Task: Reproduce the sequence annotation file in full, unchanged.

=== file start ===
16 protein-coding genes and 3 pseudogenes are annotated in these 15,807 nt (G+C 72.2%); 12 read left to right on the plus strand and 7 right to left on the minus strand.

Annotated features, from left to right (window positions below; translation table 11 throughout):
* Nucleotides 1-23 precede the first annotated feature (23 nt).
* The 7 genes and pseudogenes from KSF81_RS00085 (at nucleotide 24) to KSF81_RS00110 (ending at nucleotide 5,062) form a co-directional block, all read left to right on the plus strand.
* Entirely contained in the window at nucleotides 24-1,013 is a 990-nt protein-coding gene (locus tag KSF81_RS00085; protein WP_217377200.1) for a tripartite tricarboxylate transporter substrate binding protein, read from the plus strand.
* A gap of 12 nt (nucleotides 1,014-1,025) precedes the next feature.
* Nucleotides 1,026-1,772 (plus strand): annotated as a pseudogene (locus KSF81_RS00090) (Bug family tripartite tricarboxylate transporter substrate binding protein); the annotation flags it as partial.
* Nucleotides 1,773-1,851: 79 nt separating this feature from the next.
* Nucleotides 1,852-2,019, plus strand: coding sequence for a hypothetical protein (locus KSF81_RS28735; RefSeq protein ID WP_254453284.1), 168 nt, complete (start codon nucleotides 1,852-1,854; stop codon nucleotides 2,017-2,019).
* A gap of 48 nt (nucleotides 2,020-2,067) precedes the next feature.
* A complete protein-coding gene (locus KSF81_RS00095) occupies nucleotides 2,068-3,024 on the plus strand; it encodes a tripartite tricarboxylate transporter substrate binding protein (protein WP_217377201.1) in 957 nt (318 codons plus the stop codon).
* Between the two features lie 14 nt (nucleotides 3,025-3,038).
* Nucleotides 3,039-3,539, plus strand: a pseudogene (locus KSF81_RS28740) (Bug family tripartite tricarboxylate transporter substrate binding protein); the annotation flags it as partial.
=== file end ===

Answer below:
16 protein-coding genes and 3 pseudogenes are annotated in these 15,807 nt (G+C 72.2%); 12 read left to right on the plus strand and 7 right to left on the minus strand.

Annotated features, from left to right (window positions below; translation table 11 throughout):
* Nucleotides 1-23 precede the first annotated feature (23 nt).
* The 7 genes and pseudogenes from KSF81_RS00085 (at nucleotide 24) to KSF81_RS00110 (ending at nucleotide 5,062) form a co-directional block, all read left to right on the plus strand.
* Entirely contained in the window at nucleotides 24-1,013 is a 990-nt protein-coding gene (locus tag KSF81_RS00085; protein WP_217377200.1) for a tripartite tricarboxylate transporter substrate binding protein, read from the plus strand.
* A gap of 12 nt (nucleotides 1,014-1,025) precedes the next feature.
* Nucleotides 1,026-1,772 (plus strand): annotated as a pseudogene (locus KSF81_RS00090) (Bug family tripartite tricarboxylate transporter substrate binding protein); the annotation flags it as partial.
* Nucleotides 1,773-1,851: 79 nt separating this feature from the next.
* Nucleotides 1,852-2,019, plus strand: coding sequence for a hypothetical protein (locus KSF81_RS28735; RefSeq protein ID WP_254453284.1), 168 nt, complete (start codon nucleotides 1,852-1,854; stop codon nucleotides 2,017-2,019).
* A gap of 48 nt (nucleotides 2,020-2,067) precedes the next feature.
* A complete protein-coding gene (locus KSF81_RS00095) occupies nucleotides 2,068-3,024 on the plus strand; it encodes a tripartite tricarboxylate transporter substrate binding protein (protein WP_217377201.1) in 957 nt (318 codons plus the stop codon).
* Between the two features lie 14 nt (nucleotides 3,025-3,038).
* Nucleotides 3,039-3,539, plus strand: a pseudogene (locus KSF81_RS28740) (Bug family tripartite tricarboxylate transporter substrate binding protein); the annotation flags it as partial.